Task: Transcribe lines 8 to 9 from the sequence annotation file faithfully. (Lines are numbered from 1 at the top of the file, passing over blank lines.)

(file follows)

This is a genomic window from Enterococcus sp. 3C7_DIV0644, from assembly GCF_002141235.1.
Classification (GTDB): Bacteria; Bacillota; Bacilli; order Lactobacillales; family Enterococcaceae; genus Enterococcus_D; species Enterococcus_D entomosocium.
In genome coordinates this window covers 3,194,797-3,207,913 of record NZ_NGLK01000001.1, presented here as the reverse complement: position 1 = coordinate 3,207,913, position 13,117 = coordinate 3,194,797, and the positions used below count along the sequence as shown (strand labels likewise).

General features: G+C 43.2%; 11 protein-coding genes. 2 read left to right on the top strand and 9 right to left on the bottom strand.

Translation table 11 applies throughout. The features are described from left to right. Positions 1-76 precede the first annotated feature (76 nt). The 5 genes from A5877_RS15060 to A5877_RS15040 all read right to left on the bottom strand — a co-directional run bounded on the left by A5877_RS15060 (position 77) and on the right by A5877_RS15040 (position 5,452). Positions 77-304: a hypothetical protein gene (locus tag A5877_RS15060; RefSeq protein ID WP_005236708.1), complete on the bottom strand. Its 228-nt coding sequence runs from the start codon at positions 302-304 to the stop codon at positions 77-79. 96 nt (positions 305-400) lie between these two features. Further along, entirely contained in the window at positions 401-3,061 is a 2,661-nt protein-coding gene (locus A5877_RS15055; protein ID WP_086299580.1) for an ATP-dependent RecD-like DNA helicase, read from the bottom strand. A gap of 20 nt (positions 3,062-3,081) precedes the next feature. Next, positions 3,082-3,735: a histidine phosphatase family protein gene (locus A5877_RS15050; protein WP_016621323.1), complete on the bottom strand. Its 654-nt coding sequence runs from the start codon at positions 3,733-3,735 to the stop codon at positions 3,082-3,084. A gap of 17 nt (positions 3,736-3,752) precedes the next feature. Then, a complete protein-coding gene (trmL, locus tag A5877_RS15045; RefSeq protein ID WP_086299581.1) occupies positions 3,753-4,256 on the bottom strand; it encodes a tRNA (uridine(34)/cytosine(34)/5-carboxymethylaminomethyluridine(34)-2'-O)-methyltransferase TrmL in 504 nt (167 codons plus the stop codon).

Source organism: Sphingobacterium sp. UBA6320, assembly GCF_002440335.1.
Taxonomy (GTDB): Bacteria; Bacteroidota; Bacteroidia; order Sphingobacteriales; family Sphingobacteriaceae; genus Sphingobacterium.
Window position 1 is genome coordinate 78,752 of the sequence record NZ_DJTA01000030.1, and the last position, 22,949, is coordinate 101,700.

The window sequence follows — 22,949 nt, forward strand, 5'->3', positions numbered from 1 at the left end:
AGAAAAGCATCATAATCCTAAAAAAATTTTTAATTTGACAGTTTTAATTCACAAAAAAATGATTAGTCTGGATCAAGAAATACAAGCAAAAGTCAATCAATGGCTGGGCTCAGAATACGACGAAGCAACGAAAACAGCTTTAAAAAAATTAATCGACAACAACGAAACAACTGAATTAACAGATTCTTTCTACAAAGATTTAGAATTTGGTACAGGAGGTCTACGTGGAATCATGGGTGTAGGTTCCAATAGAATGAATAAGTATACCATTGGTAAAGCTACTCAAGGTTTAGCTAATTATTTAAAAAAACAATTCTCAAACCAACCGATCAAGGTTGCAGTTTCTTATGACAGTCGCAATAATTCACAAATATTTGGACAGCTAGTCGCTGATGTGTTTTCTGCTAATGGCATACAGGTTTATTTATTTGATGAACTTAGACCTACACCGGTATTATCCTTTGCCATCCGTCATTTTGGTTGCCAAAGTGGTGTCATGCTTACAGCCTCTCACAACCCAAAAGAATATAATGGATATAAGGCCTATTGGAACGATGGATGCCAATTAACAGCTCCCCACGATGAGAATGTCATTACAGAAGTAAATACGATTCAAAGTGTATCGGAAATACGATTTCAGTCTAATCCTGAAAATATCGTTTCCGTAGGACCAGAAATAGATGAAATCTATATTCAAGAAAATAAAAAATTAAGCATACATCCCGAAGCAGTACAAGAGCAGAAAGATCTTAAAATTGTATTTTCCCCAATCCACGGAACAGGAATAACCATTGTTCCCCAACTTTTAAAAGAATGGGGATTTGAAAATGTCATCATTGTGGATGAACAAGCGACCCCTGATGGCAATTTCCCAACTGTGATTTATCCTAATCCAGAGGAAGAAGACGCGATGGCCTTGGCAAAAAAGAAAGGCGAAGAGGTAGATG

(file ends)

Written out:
Window position 1 is genome coordinate 78,752 of the sequence record NZ_DJTA01000030.1, and the last position, 22,949, is coordinate 101,700.

The window sequence follows — 22,949 nt, forward strand, 5'->3', positions numbered from 1 at the left end: